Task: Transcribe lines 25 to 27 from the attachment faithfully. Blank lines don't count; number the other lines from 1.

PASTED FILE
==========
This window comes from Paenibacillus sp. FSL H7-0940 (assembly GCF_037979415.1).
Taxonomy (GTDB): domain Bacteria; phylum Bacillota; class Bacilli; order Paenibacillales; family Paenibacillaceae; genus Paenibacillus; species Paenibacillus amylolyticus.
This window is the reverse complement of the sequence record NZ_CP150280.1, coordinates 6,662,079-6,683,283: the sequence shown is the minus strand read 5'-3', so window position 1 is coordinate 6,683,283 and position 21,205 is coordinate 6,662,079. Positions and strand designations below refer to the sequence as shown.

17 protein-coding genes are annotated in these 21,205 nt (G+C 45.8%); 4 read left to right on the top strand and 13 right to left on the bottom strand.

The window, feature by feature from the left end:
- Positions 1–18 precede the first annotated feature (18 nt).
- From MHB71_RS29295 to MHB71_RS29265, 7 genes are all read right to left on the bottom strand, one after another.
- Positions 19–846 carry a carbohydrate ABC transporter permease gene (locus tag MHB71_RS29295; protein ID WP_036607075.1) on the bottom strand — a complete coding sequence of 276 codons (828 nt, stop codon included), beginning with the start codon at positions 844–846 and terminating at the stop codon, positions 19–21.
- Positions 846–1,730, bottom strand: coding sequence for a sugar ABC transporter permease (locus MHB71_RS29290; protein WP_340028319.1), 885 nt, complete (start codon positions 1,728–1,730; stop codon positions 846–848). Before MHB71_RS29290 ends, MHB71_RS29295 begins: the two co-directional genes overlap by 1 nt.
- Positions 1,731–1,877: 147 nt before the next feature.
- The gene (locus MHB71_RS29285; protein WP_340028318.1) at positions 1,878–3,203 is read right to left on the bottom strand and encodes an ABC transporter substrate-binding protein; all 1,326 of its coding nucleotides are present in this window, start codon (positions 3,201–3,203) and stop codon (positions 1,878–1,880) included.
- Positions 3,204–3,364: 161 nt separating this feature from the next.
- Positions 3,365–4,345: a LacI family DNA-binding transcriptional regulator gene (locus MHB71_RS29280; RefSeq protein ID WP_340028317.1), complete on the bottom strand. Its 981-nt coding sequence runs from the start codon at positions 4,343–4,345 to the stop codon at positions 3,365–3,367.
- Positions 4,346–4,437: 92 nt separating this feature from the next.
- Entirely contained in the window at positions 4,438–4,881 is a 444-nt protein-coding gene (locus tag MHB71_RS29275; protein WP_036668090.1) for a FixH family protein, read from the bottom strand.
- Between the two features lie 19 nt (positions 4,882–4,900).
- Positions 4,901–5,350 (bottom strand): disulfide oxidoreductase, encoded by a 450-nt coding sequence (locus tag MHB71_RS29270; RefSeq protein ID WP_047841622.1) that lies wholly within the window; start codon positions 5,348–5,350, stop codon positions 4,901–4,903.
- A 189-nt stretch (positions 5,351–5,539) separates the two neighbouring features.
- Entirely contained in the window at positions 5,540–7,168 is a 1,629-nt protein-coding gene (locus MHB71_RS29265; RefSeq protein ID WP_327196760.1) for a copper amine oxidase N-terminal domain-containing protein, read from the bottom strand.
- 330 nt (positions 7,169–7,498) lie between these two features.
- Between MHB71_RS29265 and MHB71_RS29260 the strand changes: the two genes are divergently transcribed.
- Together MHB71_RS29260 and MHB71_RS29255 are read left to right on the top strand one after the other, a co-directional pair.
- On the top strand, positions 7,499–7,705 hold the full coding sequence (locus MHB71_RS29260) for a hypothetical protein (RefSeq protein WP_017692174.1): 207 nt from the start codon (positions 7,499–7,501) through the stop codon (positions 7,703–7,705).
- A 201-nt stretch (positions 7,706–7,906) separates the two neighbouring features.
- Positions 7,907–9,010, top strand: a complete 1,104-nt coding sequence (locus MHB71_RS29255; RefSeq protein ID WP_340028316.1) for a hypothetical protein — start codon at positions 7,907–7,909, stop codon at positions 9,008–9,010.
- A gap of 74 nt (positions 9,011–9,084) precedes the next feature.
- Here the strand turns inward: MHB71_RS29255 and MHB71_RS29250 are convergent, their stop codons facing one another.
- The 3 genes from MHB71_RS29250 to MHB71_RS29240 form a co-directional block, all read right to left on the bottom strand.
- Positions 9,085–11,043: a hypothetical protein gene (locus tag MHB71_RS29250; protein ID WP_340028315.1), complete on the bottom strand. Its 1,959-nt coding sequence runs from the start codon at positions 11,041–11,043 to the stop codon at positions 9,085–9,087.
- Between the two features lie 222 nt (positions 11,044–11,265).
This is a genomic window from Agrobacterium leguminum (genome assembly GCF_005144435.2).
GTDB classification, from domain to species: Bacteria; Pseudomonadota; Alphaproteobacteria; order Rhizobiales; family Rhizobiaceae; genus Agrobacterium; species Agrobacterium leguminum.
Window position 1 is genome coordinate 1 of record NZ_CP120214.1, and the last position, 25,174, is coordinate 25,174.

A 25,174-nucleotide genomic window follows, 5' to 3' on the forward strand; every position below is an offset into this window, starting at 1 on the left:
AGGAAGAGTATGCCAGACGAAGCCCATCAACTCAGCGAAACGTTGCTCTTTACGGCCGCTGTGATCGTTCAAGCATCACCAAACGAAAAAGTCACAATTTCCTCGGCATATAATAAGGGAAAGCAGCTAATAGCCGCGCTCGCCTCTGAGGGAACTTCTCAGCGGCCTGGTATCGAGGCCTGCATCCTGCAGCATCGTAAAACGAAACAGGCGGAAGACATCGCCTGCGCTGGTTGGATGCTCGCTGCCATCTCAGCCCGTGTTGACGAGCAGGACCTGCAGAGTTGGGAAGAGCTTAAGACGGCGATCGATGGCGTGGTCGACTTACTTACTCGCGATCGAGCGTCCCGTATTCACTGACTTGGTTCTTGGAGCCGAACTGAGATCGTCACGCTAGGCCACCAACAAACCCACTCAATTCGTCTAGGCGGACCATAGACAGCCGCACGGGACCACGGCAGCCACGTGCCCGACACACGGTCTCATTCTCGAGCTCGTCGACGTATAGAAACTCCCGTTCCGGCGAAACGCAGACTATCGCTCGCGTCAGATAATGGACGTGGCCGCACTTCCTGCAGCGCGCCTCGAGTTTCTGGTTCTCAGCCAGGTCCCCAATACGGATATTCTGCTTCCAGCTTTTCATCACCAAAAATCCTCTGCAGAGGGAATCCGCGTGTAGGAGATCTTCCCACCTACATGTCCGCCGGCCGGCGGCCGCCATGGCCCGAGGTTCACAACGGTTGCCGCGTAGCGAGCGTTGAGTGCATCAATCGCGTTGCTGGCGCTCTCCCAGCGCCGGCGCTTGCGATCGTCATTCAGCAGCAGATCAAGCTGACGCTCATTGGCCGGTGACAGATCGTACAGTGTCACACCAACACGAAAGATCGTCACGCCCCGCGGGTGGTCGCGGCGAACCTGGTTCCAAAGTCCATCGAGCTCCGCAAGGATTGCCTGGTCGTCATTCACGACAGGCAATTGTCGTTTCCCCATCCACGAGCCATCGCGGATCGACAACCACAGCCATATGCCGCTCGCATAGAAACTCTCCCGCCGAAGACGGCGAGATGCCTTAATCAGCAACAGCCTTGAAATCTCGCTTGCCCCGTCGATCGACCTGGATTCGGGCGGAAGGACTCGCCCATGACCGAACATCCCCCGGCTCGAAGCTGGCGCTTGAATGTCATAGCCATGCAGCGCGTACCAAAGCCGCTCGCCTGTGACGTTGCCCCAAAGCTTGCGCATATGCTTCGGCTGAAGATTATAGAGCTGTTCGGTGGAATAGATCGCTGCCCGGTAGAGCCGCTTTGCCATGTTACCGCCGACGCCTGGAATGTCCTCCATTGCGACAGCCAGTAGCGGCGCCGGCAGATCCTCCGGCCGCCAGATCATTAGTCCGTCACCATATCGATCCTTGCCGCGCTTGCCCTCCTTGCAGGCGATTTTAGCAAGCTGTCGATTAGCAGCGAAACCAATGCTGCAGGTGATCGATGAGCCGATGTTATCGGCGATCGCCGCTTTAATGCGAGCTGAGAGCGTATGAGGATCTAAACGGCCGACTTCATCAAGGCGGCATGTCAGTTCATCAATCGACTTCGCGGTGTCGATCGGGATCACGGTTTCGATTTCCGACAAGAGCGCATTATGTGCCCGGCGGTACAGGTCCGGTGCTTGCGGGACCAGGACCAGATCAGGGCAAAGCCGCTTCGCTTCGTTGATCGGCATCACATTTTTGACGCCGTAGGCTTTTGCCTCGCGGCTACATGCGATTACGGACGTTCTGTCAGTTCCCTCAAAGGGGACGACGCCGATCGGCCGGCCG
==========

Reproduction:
- Positions 7,907–9,010, top strand: a complete 1,104-nt coding sequence (locus MHB71_RS29255; RefSeq protein ID WP_340028316.1) for a hypothetical protein — start codon at positions 7,907–7,909, stop codon at positions 9,008–9,010.
- A gap of 74 nt (positions 9,011–9,084) precedes the next feature.
- Here the strand turns inward: MHB71_RS29255 and MHB71_RS29250 are convergent, their stop codons facing one another.